Pareidolia

Thanks to Steven Novella and The Great Courses, I have recently learned a new word: pareidolia.

Pareidolia is a tendency (a very human tendency) to see a pattern in random noise. One example of this is seeing faces in random shapes like clouds.

In Dr. Steven Novella’s lecture series, “Your Deceptive Mind: A Scientific Guide to Critical Thinking Skills,” Dr. Novella tells how a particular memory is a construction that is re-constructed every time we recall it. Our memories are not recorded and played back for us the same way every time we access them—like a movie or a song. Instead, we assemble our memories again and again each time we recall them, with the effect of changing them every time.

Reality is also a construction. We take in sensory input and mash it all together to form a picture, a view or opinion, of what reality is. We have a system of “reality checking” to verify that we have done an adequate job at this. Some people have better reality checking systems than others. Some people have very poor reality checking systems. Those people may have schizophrenia.

Reality testing is switched down when we dream. That’s why we don’t question the odd things we see in our dreams. I recently listened to a TED Talk by a woman with schizophrenia who said that her reality was like living with a dream going on.

Novella echos this when he says that psychosis is the lack or decreased ability to test reality.

People can contaminate each other’s memories. I was suspicious of this after my husband fell in the shower and the guys from the hotel asked him: “You felt dizzy didn’t you and then you fell?” (Rather than, did you slip and fall?) Liability speaking, that probably makes a difference. Medically speaking, it definitely makes a difference.

I also learned a new definition for emotional intelligence: “the relationship between our motivations and our decisions; the tendency to relieve cognitive dissonance with rationalization.”

Dr. Novella tells us that we are awash in misinformation.

Our brain, approximately 3 pounds of grey jelly, is a tool for thinking, but it’s also a “believing machine.” Novella tells us that our brains are deceptive. Humans possess logic, but we are not inherently logical creatures. And, our thoughts follow the path of least resistance.

The brain consists of 100 billion neurons “and a lot of other cells that support those neurons by modifying and modulating function.”

What (who) are these other cells? We must make friends with them.

It seems that humans are plagued with a brain that can be logical but that evolved to easily accept logical fallacies.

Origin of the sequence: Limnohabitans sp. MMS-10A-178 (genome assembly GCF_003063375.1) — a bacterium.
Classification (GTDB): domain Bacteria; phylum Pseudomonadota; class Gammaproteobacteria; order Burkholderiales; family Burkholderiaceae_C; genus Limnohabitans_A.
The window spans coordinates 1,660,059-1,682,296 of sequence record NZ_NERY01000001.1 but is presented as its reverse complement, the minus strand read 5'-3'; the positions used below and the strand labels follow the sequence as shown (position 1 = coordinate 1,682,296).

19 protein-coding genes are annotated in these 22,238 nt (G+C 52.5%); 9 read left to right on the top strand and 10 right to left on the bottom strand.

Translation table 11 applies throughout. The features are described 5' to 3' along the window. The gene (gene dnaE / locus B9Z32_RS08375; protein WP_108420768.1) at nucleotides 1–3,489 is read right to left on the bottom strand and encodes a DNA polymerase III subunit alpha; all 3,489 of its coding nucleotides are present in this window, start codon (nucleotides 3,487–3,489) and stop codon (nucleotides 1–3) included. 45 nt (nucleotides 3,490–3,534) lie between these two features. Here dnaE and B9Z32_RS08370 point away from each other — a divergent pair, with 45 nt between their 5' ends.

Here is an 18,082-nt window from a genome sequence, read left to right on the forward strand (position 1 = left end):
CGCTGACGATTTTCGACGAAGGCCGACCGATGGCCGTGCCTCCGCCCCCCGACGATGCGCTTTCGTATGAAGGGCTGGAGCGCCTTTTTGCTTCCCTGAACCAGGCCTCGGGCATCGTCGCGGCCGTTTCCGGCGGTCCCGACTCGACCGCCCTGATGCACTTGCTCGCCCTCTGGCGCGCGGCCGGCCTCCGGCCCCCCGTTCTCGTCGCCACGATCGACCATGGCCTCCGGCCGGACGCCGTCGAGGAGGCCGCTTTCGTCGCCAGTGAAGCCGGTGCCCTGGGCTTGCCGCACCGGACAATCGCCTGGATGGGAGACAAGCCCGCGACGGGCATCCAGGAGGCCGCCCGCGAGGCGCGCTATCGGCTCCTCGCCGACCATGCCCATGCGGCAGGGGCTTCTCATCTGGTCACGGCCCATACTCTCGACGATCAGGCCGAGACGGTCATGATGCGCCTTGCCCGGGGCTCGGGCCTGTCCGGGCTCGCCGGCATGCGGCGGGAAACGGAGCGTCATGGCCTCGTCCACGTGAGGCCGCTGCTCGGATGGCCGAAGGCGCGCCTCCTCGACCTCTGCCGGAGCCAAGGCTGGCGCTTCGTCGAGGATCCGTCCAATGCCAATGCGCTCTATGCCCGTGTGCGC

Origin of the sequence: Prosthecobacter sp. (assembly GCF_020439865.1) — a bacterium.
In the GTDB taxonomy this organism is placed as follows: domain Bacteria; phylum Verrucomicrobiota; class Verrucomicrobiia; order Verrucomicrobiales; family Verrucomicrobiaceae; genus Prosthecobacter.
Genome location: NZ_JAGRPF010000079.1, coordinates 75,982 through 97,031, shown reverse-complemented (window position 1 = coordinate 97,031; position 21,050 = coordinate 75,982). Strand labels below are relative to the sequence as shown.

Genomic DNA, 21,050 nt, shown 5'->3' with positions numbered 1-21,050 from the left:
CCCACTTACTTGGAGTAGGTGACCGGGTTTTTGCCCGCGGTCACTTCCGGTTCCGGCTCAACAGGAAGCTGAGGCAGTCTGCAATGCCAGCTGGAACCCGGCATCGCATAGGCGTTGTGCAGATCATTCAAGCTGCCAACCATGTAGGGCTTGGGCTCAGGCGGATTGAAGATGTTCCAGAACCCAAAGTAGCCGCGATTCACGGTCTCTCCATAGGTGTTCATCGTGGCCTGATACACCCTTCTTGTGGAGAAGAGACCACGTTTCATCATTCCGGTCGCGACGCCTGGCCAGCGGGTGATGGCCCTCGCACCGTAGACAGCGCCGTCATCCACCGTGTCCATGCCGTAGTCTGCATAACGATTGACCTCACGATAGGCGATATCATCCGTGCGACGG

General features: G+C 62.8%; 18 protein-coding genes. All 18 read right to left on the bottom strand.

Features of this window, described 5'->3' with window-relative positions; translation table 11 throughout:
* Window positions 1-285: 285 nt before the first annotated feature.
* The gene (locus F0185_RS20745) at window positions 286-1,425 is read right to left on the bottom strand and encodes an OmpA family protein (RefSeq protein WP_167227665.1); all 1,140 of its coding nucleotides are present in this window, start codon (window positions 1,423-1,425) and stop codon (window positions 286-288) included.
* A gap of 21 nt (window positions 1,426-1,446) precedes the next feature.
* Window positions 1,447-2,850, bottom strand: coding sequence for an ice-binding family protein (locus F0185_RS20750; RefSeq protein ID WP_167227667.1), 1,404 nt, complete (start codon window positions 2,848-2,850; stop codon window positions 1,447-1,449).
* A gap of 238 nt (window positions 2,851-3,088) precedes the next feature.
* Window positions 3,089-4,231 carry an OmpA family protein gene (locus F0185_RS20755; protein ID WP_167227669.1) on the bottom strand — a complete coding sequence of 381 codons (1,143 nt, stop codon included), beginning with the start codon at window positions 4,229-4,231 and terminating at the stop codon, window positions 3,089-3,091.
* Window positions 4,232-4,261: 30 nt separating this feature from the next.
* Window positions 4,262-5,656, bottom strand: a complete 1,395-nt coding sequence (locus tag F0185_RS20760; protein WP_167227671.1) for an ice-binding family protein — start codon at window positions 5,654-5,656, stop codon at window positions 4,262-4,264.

There is so much in this course of thinking about thinking that I can’t even scratch the surface here. This course goes a long way to explain scientific skepticism and how to arrive at conclusions that are likely to be true and to have a sense of how reliable our conclusions are.

When faced with built-in deceptive thinking (even in the healthy brain), the barrage of information we have thrown at us, outside forces that seek to influence us for a buck (or lots of bucks), Dr. Novella gives us some strategies for examining conclusions. He urges us to invest the in process of thinking critically rather than the conclusions we arrive at.

He tells us that we tend to remember emotional events, so want to remember something? Tie an emotion to it.

Narratives are important to us, and we tend to make up the details as needed to make our memory narrative work. This means our memories are terribly flawed.

Reality seems to be a construct that we all need to agree upon. We need to collectively agree on which patterns have significance and which ones are meaningless.

I think that pareidolia must help us with language. Once you speak a language fluently, you can understand a variety of accents without a problem. However, the language learner has trouble understanding a variety of accents because they actually hear and analyze each sound. Fluent speakers rely on this innate pattern finding ability to approximate (and predict) words or phrases to decide quickly what they “must” mean.

Stay with the course to learn about statistics, the scientific method, and how logic works. I found the section on non sequiturs very engaging.

How should we cope with the urge to impose meaning on the patterns that we see? How can we not become emotionally attached to our conclusions?

Novella tells us that humans have an innate desire for control. Feeling a lack of control increases our pattern recognition or pareidolia. Magical thinking gives us the illusion that we can exert some control over otherwise random events. Superstitions are a result of this desire for control.

Novella tells us that “reality is always more complicated than you think.”

If you’re interested in hearing more of what Dr. Novella has to say, you can follow his blog, Science-Based Medicine.

Michael Faraday and Other Musings